1. Cold Fusion Studio -- Note, it comes with a single user version of ColdFusion Server that can be installed on any PC that runs Personal Web Server which has to be installed first. No need to shell out the $1,200 for the Professional version of CF Server until you are ready to go production and then the client can buy either the Professional or Enterprise version.
No need for the Enterprise version if you are going to just be doing ODBC against DBFs. To get native Oracle drivers, and or to do clustering of CF Servers, you need the Enterprise version. Also, you may want to also rent a CF Host - suggest Edgewebhosting -- http://www.edgewebhosting.com --
they know both Cold Fusion and Fox and have been very helpful. Call Vlad Friedman or Bill Riley at 888-428-2752
2. Macromedia Fireworks -- Web graphics and more.
3. Advantage Database Server as alternative to SQL Server or desktop databases such as DBFs and MDBs - Justin Borg 800-235-7576 Ext 6177 --
Talk to him about the Partner program where you can get the all of their products for $500 with a 5-seat license -- also free partner seminar first week of February in Boise (you pay travel and hotel of course). I will know for sure in the next week about this memo field support issue (at least with free tables). Their web site is at www.advantagedatabase.com
OTHER ABSOLUTE MUSTS:
- "Cold Fusion fast and easy web development" by T.C. Bradley - Steps you
through the getting started basics with excellent examples.
- "Mastering Cold Fusion" by Arman Danesh (Sybex)
- "Advanced Cold Fusion Application Development" by Ben Forta
- "Practical HTML 4" by Lee Anne Phillips (QUE)
1. Become super fluent in HTML as supported by IE and Netscape 4.0 and above (especially the use of tables).
Be able to know what is going on behind the scenes.
2. Test in Netscape 4.08 - then you are sure your code with also run in IE4 and above.
3. While, the HTML page editors work well, they generally produce lots of extraneous code the causes pages to load slower (code can be edited from within Studio, but I use a DOS text editor to do that).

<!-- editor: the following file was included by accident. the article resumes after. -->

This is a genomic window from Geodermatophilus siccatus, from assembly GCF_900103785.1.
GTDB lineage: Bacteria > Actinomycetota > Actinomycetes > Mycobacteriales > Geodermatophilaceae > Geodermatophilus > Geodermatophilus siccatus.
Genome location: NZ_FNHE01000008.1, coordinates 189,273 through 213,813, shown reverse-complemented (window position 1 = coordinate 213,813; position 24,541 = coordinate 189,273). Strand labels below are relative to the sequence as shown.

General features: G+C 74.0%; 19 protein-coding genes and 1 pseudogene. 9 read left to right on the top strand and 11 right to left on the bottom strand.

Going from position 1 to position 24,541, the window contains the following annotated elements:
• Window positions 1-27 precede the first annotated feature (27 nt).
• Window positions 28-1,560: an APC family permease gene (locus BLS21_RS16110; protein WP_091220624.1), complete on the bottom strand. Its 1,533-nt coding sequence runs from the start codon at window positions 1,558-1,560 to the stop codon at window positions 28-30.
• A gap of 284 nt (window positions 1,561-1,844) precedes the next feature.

4. Think twice before using frames -- cute is nice but can also slow your app down considerably.
5. Use graphics sparingly -- same reason as above.
7. Look at all of the PeachPit Press books (great cookbooks):
- "HTML for the World Wide Web" by Elizabeth Castro
9. Finally access the following sites and subscribe to as many mail lists as you can stand:
Others are available via links from these sites.
Also, http://www.macromedia.com/desdev/developer/ and http://www.macromedia.com/v1/support/KnowledgeBase/SearchForm.cfm are sites maintained by the Cold Fusion vendor Macromedia.
10. Buy subscription to CF Developers Journal subscription -- also gets you access to the archive copies via the web.
11. For Cold Fusion Advisor go to http://www.cfadvisor.com/api-shl/engine.cfm
12. Attend as many of the local free or semi-free CF seminars as possible.
Michael has had or helped sponsor many this past year - Go Michael...
Sum total, I have spent about $4,000 getting all the tools/toys that I am now in the process of using and learning to use to do dynamic web tricks -- also count on taking at least two to three times longer to develop/debug your first CF web app than a Windows app. Tools bought include most of the Macromedia product line - Flash, Dreamweaver UltraDev, CourseBuilder. Adobe Photoshop Lite. Five or six support utilities including those I talked about last night.
As always this free advice may be only worth what you pay for it; but, I only wish I had the above information available to me when I first entered stage left -- to either follow or ignore.
Hope this helps.